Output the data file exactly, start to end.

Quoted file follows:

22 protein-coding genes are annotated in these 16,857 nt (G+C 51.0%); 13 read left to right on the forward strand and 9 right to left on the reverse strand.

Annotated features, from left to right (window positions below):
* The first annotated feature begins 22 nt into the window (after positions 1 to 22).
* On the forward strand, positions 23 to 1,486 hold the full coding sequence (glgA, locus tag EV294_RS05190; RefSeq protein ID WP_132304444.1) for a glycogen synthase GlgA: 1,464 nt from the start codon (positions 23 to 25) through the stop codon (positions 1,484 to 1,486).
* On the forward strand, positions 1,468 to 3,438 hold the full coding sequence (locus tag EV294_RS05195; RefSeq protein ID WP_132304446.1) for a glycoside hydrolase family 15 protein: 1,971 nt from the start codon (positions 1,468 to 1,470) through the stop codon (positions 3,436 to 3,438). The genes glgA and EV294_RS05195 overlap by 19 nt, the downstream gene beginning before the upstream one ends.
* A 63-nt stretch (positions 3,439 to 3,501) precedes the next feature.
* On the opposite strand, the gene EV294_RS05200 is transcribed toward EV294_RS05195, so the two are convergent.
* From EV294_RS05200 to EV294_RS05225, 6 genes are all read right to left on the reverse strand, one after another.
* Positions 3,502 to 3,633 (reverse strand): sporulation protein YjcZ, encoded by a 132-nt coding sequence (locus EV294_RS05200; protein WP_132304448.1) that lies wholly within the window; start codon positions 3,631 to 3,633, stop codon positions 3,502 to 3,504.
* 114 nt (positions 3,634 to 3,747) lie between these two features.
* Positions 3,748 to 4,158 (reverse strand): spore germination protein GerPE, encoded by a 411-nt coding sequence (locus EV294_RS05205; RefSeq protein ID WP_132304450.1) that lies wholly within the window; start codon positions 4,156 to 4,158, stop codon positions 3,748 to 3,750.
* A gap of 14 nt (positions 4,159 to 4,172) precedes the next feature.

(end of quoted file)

22 protein-coding genes are annotated in these 16,857 nt (G+C 51.0%); 13 read left to right on the forward strand and 9 right to left on the reverse strand.

Annotated features, from left to right (window positions below):
* The first annotated feature begins 22 nt into the window (after positions 1 to 22).
* On the forward strand, positions 23 to 1,486 hold the full coding sequence (glgA, locus tag EV294_RS05190; RefSeq protein ID WP_132304444.1) for a glycogen synthase GlgA: 1,464 nt from the start codon (positions 23 to 25) through the stop codon (positions 1,484 to 1,486).
* On the forward strand, positions 1,468 to 3,438 hold the full coding sequence (locus tag EV294_RS05195; RefSeq protein ID WP_132304446.1) for a glycoside hydrolase family 15 protein: 1,971 nt from the start codon (positions 1,468 to 1,470) through the stop codon (positions 3,436 to 3,438). The genes glgA and EV294_RS05195 overlap by 19 nt, the downstream gene beginning before the upstream one ends.
* A 63-nt stretch (positions 3,439 to 3,501) precedes the next feature.
* On the opposite strand, the gene EV294_RS05200 is transcribed toward EV294_RS05195, so the two are convergent.
* From EV294_RS05200 to EV294_RS05225, 6 genes are all read right to left on the reverse strand, one after another.
* Positions 3,502 to 3,633 (reverse strand): sporulation protein YjcZ, encoded by a 132-nt coding sequence (locus EV294_RS05200; protein WP_132304448.1) that lies wholly within the window; start codon positions 3,631 to 3,633, stop codon positions 3,502 to 3,504.
* 114 nt (positions 3,634 to 3,747) lie between these two features.
* Positions 3,748 to 4,158 (reverse strand): spore germination protein GerPE, encoded by a 411-nt coding sequence (locus EV294_RS05205; RefSeq protein ID WP_132304450.1) that lies wholly within the window; start codon positions 4,156 to 4,158, stop codon positions 3,748 to 3,750.
* A gap of 14 nt (positions 4,159 to 4,172) precedes the next feature.